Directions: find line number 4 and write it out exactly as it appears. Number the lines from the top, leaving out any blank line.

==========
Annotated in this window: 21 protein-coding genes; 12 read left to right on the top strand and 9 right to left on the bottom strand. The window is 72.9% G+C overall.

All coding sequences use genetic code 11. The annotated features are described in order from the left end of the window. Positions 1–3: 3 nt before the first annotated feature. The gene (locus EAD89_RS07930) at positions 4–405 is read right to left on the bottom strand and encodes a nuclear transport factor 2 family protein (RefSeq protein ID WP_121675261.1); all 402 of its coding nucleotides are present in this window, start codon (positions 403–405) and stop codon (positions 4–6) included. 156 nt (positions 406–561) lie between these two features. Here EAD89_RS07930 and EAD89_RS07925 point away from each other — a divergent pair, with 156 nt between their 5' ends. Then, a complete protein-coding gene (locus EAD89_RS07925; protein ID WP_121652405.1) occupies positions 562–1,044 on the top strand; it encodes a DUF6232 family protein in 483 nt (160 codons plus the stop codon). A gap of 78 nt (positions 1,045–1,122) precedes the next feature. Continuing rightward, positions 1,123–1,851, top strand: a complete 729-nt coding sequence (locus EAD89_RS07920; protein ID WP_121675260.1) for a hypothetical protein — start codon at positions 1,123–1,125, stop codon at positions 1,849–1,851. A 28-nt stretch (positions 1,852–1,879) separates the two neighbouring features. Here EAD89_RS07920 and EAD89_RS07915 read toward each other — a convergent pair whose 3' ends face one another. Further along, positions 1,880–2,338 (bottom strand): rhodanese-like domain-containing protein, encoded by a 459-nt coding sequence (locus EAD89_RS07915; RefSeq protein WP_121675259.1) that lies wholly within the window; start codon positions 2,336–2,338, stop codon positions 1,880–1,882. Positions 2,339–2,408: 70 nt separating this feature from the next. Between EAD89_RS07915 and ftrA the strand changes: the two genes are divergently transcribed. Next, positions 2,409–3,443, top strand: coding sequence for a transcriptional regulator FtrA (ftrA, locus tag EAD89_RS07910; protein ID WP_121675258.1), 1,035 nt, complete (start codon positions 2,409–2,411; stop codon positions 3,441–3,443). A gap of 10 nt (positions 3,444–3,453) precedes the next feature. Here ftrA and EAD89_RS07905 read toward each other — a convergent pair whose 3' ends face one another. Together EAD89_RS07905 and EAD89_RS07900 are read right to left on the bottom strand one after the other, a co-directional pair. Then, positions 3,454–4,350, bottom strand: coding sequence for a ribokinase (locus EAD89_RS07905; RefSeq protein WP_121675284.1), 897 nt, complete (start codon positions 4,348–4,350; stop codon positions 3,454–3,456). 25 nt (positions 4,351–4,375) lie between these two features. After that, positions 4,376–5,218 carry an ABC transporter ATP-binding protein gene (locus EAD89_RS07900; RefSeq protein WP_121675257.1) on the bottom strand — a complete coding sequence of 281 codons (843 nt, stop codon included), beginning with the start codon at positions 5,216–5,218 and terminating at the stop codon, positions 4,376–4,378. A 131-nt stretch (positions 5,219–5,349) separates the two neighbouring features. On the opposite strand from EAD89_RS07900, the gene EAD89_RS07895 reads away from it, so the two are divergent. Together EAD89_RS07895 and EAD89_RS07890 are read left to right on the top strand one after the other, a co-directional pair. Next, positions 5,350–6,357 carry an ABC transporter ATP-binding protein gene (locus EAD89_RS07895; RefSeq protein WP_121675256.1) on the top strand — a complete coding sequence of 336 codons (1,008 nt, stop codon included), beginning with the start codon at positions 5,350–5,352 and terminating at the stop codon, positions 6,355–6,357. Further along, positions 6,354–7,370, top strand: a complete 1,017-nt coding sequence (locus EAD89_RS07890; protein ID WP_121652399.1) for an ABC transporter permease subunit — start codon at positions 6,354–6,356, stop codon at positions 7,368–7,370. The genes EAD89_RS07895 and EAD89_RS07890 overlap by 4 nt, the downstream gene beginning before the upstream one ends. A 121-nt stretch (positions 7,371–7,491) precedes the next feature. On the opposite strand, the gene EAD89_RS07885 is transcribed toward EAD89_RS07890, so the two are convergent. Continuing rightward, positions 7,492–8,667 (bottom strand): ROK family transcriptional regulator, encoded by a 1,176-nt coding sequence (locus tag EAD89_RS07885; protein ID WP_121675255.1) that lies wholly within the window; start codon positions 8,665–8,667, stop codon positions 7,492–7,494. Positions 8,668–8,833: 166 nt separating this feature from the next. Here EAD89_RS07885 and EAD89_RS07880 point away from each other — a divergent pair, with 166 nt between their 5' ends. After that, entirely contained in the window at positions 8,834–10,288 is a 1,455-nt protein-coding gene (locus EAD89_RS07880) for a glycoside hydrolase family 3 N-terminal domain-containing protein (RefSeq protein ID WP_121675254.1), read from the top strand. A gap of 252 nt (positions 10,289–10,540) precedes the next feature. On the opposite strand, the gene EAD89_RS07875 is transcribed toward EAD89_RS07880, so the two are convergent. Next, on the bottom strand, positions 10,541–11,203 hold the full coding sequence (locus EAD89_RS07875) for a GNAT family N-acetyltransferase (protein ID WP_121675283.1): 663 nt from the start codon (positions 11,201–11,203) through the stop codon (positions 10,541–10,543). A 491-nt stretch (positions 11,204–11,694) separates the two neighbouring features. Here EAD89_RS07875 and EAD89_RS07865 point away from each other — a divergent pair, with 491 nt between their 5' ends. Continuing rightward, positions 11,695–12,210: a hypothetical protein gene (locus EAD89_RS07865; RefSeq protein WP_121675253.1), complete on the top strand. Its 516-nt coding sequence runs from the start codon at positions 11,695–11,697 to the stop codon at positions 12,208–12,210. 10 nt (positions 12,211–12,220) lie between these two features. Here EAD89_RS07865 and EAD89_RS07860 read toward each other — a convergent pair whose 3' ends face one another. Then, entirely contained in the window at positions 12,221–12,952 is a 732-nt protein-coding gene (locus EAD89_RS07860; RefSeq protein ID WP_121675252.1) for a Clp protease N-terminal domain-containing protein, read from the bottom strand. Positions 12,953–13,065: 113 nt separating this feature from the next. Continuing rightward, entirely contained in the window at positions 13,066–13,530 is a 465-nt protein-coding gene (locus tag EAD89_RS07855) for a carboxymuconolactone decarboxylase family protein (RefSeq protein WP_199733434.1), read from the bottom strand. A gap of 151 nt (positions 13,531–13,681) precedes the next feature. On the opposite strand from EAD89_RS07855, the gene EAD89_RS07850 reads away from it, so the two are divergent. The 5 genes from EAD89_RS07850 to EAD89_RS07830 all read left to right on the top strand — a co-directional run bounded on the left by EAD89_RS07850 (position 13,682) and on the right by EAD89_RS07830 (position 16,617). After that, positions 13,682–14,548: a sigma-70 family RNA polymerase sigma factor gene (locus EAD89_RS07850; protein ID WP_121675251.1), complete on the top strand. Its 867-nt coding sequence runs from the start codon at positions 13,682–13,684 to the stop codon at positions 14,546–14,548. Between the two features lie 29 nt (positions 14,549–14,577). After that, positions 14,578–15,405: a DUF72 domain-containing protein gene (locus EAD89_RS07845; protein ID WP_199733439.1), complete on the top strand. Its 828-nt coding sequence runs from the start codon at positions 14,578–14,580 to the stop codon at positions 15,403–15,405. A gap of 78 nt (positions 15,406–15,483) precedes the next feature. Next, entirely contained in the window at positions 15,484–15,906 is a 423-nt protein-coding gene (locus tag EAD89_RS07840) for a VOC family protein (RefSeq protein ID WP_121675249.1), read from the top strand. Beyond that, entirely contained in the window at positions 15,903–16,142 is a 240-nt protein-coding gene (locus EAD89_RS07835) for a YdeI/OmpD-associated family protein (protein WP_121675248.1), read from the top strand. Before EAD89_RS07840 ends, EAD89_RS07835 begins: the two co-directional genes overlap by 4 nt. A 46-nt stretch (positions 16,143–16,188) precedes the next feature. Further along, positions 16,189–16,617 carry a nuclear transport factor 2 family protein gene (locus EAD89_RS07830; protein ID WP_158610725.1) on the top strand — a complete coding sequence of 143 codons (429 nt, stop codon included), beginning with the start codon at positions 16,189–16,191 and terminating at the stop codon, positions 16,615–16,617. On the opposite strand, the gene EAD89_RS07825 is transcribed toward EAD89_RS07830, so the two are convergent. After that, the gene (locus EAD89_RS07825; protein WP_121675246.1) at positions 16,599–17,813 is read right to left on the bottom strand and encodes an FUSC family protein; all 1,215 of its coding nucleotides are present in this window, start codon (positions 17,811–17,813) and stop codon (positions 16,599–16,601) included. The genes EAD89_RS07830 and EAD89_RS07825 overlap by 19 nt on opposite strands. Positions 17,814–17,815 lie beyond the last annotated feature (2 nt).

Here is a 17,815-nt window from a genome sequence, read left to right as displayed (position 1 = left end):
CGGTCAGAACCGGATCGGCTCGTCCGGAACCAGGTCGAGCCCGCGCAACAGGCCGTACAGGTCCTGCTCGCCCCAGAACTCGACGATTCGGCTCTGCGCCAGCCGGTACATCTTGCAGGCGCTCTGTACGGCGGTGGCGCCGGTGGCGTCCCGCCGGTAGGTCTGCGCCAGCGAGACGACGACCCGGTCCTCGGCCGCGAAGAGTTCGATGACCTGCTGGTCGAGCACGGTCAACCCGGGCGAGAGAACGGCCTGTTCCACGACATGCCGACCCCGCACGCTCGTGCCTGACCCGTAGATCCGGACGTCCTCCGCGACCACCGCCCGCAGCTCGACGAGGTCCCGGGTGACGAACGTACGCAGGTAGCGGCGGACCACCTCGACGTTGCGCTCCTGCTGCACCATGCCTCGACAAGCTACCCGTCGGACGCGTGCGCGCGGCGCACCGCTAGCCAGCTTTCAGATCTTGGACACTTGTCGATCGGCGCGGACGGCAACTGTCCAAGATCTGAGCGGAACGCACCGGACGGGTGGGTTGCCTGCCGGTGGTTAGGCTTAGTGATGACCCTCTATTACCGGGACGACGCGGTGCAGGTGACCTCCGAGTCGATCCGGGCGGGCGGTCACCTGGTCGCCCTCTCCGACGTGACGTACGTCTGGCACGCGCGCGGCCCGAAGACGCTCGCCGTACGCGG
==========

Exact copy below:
CGGTCAGAACCGGATCGGCTCGTCCGGAACCAGGTCGAGCCCGCGCAACAGGCCGTACAGGTCCTGCTCGCCCCAGAACTCGACGATTCGGCTCTGCGCCAGCCGGTACATCTTGCAGGCGCTCTGTACGGCGGTGGCGCCGGTGGCGTCCCGCCGGTAGGTCTGCGCCAGCGAGACGACGACCCGGTCCTCGGCCGCGAAGAGTTCGATGACCTGCTGGTCGAGCACGGTCAACCCGGGCGAGAGAACGGCCTGTTCCACGACATGCCGACCCCGCACGCTCGTGCCTGACCCGTAGATCCGGACGTCCTCCGCGACCACCGCCCGCAGCTCGACGAGGTCCCGGGTGACGAACGTACGCAGGTAGCGGCGGACCACCTCGACGTTGCGCTCCTGCTGCACCATGCCTCGACAAGCTACCCGTCGGACGCGTGCGCGCGGCGCACCGCTAGCCAGCTTTCAGATCTTGGACACTTGTCGATCGGCGCGGACGGCAACTGTCCAAGATCTGAGCGGAACGCACCGGACGGGTGGGTTGCCTGCCGGTGGTTAGGCTTAGTGATGACCCTCTATTACCGGGACGACGCGGTGCAGGTGACCTCCGAGTCGATCCGGGCGGGCGGTCACCTGGTCGCCCTCTCCGACGTGACGTACGTCTGGCACGCGCGCGGCCCGAAGACGCTCGCCGTACGCGG